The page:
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What to keep in mind when redeeming airline credits

Posted at 1:45 PM, Dec 30, 2020
and last updated 2020-12-30 17:27:32-05

Airlines gave credits to many travelers who had to cancel plans this year. If you're hoping to redeem them in 2021, there are a few things to keep in mind.

We spoke to Laura Motta, the editorial director of The Points Guy, a travel website. She says it's most important to pay attention to time limits on when you can book another flight.

“These credits are going to be expiring at some point in 2021. Some of the airlines have gone into 2022 with this, but just make sure that you understand when your credits are expiring so that you can use them in time,” said Motta

United Airlines has offered two types of credits. One is a travel credit, which acts like a bank to book flights until you've reached the price of your original flight. The other is a flight credit, which can only be used once. If the flight is less expensive than your original trip, you lose the rest of your money. If it's more expensive, you pay the difference.

“It's not a situation where the airline is going to say, ‘oh don't worry, you can just have that way more expensive ticket,’ they're not going to do that,” said Motta.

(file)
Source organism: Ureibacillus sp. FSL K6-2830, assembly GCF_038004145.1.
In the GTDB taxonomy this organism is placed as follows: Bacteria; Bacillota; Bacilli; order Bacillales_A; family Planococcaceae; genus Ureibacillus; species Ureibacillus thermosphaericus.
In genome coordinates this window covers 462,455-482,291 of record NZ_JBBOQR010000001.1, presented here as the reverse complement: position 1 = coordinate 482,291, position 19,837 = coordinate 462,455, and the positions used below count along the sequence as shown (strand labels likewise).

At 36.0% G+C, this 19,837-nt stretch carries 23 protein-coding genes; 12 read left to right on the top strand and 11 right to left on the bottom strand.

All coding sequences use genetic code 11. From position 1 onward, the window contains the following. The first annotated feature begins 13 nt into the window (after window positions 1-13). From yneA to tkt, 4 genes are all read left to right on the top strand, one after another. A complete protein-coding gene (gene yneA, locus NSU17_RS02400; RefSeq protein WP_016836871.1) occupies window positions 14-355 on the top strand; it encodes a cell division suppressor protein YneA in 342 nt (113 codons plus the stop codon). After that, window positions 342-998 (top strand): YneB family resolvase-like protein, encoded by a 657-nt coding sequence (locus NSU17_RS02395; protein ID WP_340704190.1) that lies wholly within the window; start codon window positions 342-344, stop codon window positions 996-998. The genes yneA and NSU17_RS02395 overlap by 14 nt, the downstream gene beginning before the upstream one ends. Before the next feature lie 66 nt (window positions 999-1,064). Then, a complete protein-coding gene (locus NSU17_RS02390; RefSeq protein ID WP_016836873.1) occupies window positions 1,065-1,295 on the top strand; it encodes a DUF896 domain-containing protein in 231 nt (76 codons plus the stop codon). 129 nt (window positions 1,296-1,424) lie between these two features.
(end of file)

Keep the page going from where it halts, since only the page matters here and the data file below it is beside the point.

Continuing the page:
American Airlines currently has three kinds of travel credits, but plans to soon phase out its paper vouchers. Unlike United’s more restrictive option, with American, if you rebook for a cheaper flight, you'll get the difference in trip credit.

Others like Southwest and Delta have pretty simple terms for credits. Alaska Airlines is also offering to convert the price of a flight you can't make into miles.

“We really wish that more airlines would do this, just giving people flexibility is really great, but so far they're the only airline to do it, so we'll see if other airlines follow,” said Motta.

Motta says airlines are trying to figure out timelines on when the majority of people will feel safe to travel again. So, it's possible they'll offer extensions on deadlines or more deals to bring travelers back, but there's no guarantee.

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